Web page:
Originally Posted by BagginsKQ
(Quoting an unreferenced source) "Examples of the (puzzle-adventure) genre include Schizm, Atlantis: The Lost Tales, Riddle of the Sphinx, Zack & Wiki: Quest for Barbaros' Treasure, and Myst, which pioneered this game style."
Which of these games have you solving puzzles outside
of the gameworld on screens designed to look like pieces of paper?
Further response, also applicable to intervening posts concerning definition of adventure game:
An adventure game has a player-character progressing through a gameworld, overcoming obstacles designed into the gameworld, primarily through puzzle-solving gameplay. This progress naturally entails the revealing of a story that, at minimum, gives meaning to the gameworld and the character's motivations, objectives and activities, etc. (as it does in related, gameworld-oriented genres). The "amount" of narrative, NPC interaction, dialog and other forms of exposition can and do vary widely within the genre (as they do in related, gameworld-oriented genres) -- and, really, vary along a spectrum, precluding the neat division of the genre into subgenres based on such things. (Although I could accept a subdivision based on puzzle type, but see my next thought.)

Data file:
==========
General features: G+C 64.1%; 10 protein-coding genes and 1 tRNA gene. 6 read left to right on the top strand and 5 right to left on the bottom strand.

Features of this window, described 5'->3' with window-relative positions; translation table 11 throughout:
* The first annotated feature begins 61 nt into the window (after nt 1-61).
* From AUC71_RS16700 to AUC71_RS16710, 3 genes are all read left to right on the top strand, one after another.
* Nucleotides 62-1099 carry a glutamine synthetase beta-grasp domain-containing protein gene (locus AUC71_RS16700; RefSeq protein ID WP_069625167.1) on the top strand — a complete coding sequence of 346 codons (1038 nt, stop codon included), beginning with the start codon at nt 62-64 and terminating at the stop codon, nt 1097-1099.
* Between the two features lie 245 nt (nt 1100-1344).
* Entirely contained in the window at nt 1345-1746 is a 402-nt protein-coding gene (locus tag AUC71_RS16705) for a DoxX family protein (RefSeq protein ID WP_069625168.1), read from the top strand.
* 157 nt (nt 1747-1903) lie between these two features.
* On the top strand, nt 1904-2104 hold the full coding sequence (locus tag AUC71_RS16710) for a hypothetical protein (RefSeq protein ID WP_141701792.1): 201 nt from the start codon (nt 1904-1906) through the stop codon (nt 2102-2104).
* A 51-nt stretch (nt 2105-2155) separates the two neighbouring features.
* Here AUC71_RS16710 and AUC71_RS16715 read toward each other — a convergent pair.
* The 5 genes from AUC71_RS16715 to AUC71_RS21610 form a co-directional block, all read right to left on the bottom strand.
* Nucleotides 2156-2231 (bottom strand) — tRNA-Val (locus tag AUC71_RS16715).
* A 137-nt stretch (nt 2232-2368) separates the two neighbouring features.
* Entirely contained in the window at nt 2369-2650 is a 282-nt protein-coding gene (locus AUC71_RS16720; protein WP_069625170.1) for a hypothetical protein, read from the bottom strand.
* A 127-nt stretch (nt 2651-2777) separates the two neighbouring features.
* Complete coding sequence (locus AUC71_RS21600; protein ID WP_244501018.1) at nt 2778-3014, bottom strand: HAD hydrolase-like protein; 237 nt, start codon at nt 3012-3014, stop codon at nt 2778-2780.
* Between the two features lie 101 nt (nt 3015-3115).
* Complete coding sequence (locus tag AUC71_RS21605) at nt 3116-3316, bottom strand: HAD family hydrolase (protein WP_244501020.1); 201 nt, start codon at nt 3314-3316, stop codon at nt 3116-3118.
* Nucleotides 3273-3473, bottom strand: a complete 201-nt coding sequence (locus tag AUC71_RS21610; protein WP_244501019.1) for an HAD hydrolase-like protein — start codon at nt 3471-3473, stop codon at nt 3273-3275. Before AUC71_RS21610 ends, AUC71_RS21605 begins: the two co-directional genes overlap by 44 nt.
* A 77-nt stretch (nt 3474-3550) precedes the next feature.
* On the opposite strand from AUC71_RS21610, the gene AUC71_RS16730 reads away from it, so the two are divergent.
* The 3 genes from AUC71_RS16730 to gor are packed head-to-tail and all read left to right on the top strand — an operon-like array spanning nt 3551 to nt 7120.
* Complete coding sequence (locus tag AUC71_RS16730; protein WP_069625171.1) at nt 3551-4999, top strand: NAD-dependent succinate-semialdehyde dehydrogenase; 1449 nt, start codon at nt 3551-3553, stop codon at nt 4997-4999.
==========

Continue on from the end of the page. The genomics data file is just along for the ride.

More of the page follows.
I think it's important to remember that while games are divided into genres based on gameplay -- whether it's combat, platforming, puzzle-solving, role-playing -- most gameworld-oriented games are anywhere from slightly to hugely hybrid: shooters often have puzzles, adventures can have minigames, Sam and Max (the best ones!) have driving games, etc.
My personal gaming preference is, the more hybrid the better. I guess that's why I welcomed the transition of KQ8 into a different genre of gameplay (as I did with Indy). I really think I see the game along the same lines on which Roberta designed it, but she doesn't seem to acknowledge that the adventure genre had already
influenced, evolved, spun off into, and hybridized with related genres.
At the same time, I'm sympathetic with folks who regarded KQ as an adventure game in a stricter sense (and they are entitled to so regard, for themselves, without giving a flying fuck what Roberta thought or said) and were disappointed when it changed. That has happened to me, too, under different circumstances, and it really sucks.